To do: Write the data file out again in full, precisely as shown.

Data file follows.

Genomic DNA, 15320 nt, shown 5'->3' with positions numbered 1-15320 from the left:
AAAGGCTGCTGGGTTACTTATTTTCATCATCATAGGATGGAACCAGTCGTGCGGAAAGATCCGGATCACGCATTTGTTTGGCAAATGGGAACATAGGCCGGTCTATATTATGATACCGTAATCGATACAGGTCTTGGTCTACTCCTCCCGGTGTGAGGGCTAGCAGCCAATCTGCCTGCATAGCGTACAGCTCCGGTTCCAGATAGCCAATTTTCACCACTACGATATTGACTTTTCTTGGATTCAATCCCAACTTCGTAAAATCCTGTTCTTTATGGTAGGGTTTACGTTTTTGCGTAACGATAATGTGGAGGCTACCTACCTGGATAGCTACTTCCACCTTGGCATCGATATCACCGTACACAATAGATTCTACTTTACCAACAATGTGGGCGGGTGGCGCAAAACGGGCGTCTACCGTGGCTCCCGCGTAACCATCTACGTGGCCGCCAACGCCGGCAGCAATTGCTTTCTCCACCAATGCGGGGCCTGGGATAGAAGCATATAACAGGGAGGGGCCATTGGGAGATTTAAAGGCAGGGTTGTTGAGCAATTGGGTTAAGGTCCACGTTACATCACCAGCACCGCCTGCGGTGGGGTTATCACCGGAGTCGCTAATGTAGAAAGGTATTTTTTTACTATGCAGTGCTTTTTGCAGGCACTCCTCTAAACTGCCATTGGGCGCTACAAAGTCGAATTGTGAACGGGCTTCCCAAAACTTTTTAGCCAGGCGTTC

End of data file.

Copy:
Genomic DNA, 15320 nt, shown 5'->3' with positions numbered 1-15320 from the left:
AAAGGCTGCTGGGTTACTTATTTTCATCATCATAGGATGGAACCAGTCGTGCGGAAAGATCCGGATCACGCATTTGTTTGGCAAATGGGAACATAGGCCGGTCTATATTATGATACCGTAATCGATACAGGTCTTGGTCTACTCCTCCCGGTGTGAGGGCTAGCAGCCAATCTGCCTGCATAGCGTACAGCTCCGGTTCCAGATAGCCAATTTTCACCACTACGATATTGACTTTTCTTGGATTCAATCCCAACTTCGTAAAATCCTGTTCTTTATGGTAGGGTTTACGTTTTTGCGTAACGATAATGTGGAGGCTACCTACCTGGATAGCTACTTCCACCTTGGCATCGATATCACCGTACACAATAGATTCTACTTTACCAACAATGTGGGCGGGTGGCGCAAAACGGGCGTCTACCGTGGCTCCCGCGTAACCATCTACGTGGCCGCCAACGCCGGCAGCAATTGCTTTCTCCACCAATGCGGGGCCTGGGATAGAAGCATATAACAGGGAGGGGCCATTGGGAGATTTAAAGGCAGGGTTGTTGAGCAATTGGGTTAAGGTCCACGTTACATCACCAGCACCGCCTGCGGTGGGGTTATCACCGGAGTCGCTAATGTAGAAAGGTATTTTTTTACTATGCAGTGCTTTTTGCAGGCACTCCTCTAAACTGCCATTGGGCGCTACAAAGTCGAATTGTGAACGGGCTTCCCAAAACTTTTTAGCCAGGCGTTC